Eat the Invasives: Wild Thistle

I’m a big fan of foraging and when I saw a podcast on the “Sustainable World Radio” series entitled, “The Wild Wisdom of Weeds with Katrina Blair” I got pretty excited!  I learned SO much from this podcast!

One of the most intriguing wild edible featured was Thistle.  This spring I pulled a few wheelbarrows full of this prickly invasive out of my lawn.  It spreads SO fast and is SO painful to step on.  I absolutely don’t regret removing it but I do regret not juicing it!

The kids and I decided to sample some thistle juice for ourselves yesterday.  Finding the plants around the periphery of the yard was pretty easy. Even my 22 month old was pointing them out!

Thoroughly soaking the greens seemed like a good idea to removed dirt and whatever else might still be lurking.   Washing them was especially fun as lots of little creatures came to the top and I removed slugs and bugs and put them into bowls for the kids to watch.IMG_1544



We don’t have a juicer so we put them into the blender with a little orange juice.  After blending I strained them twice to remove any remaining spikes. Once thought a metal strainer and then a second time through cloth. The juice that remained was surprisingly tasty.  We made a second batch with just water added and all agreed that the orange juice was an important addition.

My kids loved it and it was really fun to experience this plant in a new way!  Apparently thistle is great for detoxifying and has lots of healthy benefits.  The process was a little labor intensive so I don’t think this will be a regular thing but it was a fun experiment for sure!

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Here’s a video by someone who knows MUCH more about this stuff than I do!


Soothing poison ivy naturally

My husband and I both recently got poison ivy rashes.  I’m usually pretty good about immediately washing any areas that come into contact with the weed but it seems like my tendency towards overdoing it in the garden got the best of me this time.  He seems to get it without even going in the woods. The silver lining to our affliction was that we got to test out some natural remedies.

The first thing we tried was Young Living’s Joy essential oil.  It’s one of my favorite scents so I was happily surprised to hear that it was helpful for poison ivy.  Joy is a blend of Bergamot,Ylang ylang, Geranium, Lemon, Coriander ,Tangerine, Jasmine, Roman Chamomile, Palmarosa and Rose essential oils.   It smells amazing and was very soothing and calming to our skin.

We both experimented with using Young Living Lavender oil next.  It didn’t cut the itching as well as the Joy but was very soothing on the second day of when it was more of a burning sensation.   I’m a huge fan of Young Living oils and we use them for EVERYTHING but this was one of the more profound experiences I have had using them!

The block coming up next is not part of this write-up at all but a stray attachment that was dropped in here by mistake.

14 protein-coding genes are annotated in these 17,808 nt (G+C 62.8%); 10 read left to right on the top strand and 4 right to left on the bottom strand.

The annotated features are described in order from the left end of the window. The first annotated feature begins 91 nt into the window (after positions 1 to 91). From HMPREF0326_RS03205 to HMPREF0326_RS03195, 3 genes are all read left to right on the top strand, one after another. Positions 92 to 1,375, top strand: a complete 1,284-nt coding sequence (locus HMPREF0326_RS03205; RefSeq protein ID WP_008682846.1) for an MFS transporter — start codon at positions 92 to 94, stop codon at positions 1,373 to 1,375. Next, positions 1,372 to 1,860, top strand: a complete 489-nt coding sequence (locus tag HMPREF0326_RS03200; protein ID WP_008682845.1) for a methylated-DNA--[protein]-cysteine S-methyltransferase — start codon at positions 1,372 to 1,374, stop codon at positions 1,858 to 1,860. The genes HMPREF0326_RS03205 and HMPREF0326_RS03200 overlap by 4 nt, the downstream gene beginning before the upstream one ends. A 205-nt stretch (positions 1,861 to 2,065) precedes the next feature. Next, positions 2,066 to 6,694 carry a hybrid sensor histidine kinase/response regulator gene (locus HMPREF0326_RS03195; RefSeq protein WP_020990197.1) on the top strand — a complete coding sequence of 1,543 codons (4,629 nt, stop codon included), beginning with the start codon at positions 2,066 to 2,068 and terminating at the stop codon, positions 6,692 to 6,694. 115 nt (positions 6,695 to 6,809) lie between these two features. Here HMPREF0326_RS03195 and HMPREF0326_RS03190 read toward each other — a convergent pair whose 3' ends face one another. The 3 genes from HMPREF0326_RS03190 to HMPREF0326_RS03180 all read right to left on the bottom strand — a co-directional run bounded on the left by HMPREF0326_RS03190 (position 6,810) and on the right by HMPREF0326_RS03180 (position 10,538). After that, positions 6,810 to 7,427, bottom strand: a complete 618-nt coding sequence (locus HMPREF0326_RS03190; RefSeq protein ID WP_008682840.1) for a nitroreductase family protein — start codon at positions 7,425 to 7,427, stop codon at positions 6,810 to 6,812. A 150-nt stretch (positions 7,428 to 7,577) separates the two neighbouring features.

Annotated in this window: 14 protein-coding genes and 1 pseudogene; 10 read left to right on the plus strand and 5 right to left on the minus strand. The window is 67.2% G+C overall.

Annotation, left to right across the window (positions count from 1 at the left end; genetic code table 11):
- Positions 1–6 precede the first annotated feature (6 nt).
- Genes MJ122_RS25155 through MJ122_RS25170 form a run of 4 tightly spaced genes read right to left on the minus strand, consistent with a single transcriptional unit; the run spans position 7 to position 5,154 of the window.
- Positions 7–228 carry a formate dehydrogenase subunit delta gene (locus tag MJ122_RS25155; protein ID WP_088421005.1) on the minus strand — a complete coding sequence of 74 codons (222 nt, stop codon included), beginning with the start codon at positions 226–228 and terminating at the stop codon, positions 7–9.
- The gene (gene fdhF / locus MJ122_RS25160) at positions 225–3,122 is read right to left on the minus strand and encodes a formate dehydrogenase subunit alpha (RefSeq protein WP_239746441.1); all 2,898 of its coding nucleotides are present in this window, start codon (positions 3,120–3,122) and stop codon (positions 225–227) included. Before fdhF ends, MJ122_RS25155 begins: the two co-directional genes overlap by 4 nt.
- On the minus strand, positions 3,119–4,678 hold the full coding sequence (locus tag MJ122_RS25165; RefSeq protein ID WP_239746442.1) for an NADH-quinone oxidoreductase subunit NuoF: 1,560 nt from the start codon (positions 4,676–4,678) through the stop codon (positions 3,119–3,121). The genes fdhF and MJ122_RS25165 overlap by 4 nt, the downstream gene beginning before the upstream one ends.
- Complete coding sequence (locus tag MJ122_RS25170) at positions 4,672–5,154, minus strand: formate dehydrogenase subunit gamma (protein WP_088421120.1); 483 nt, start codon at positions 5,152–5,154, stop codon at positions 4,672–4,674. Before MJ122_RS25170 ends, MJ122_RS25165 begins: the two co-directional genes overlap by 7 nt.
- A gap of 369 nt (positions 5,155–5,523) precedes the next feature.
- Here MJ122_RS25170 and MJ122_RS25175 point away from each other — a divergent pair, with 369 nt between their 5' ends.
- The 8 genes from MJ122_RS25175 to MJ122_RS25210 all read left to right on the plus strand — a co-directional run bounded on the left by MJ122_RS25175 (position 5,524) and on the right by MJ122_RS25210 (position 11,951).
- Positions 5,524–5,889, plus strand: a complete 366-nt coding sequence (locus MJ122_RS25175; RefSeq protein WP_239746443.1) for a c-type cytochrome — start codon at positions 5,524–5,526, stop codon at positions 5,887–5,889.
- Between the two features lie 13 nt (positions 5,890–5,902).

A few notes on safety. We applied these oils “neat” or undiluted but if you are worried about skin irritation I would suggest using a carrier oil. Young Living’s oils are extremely pure and high quality so they can be used in ways that many other brands of essential oils cannot.  I would NOT apply any other brand of oils to my skin.  Also, Joy contains citrus oils and as with any citrus you should avoid direct sun exposure after applying.


Plantain leaf is a  medicinal plant that grows wild in most yards and is considered a weed. I’ve had success using it on bug bites and also on another patch of poison ivy that popped up on my finger (I just can’t stay out of the woods!) The way I use it is to chew it up a bit to release the oils then secure it in place with a band aid over the itch.  I know people make salves with it but I haven’t tried that yet!  Here’s a photo of it growing in the yard followed by one that shows plantain leaf close up.


Also an extreme close up of my hand.  How many times must I have creased my hand to get all of those amazing lines?

Another natural remedy that I tried out was Jewel Weed. This lovely plant is considered the natural antidote to poison ivy and is said to grow near where poison ivy is found.  We are lucky enough to have a little patch of it in the yard. It is usually found in shady and moist conditions.  This one worked really well too!  I used the same method as I did with the plantain leaf on yet another patch that popped up.  When I took the band aid off about an hour later there was NO itch or sting and the pain didn’t come back!  The first photo shows what the plant looks like in my yard in June. The second shows the flower that blooms later in the summer. I would have had NO idea what it was if I hadn’t seen it in bloom last year though!  Prairie Moon Nursery  sells Jewel Weed seeds for anyone interested in cultivating some yourself!

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Overall the essential oils were easier for covering large areas but the jewel weed and plantain leaf worked well too and were great for smaller areas.  I’m so happy that we have figured these out!  I’ll continue trying to avoid it but I’m glad to know these just in case it gets me again!

If you would like purchase some Young Living Joy or Lavender for yourself send me an email at or read this post to learn more about getting started with essential oils.

What has worked for you when you had an encounter with poison ivy ?


The REAL reason why choosing organic matters

I can trace my health and wellness journey back to my teen years.  It was then that I was struck by the reality that I felt bad about animals being killed.  A friend had hit a chicken with her car and was really upset about it and so was I!  But the irony of sharing these tears over chicken burgers was not lost to my fourteen-year-old self.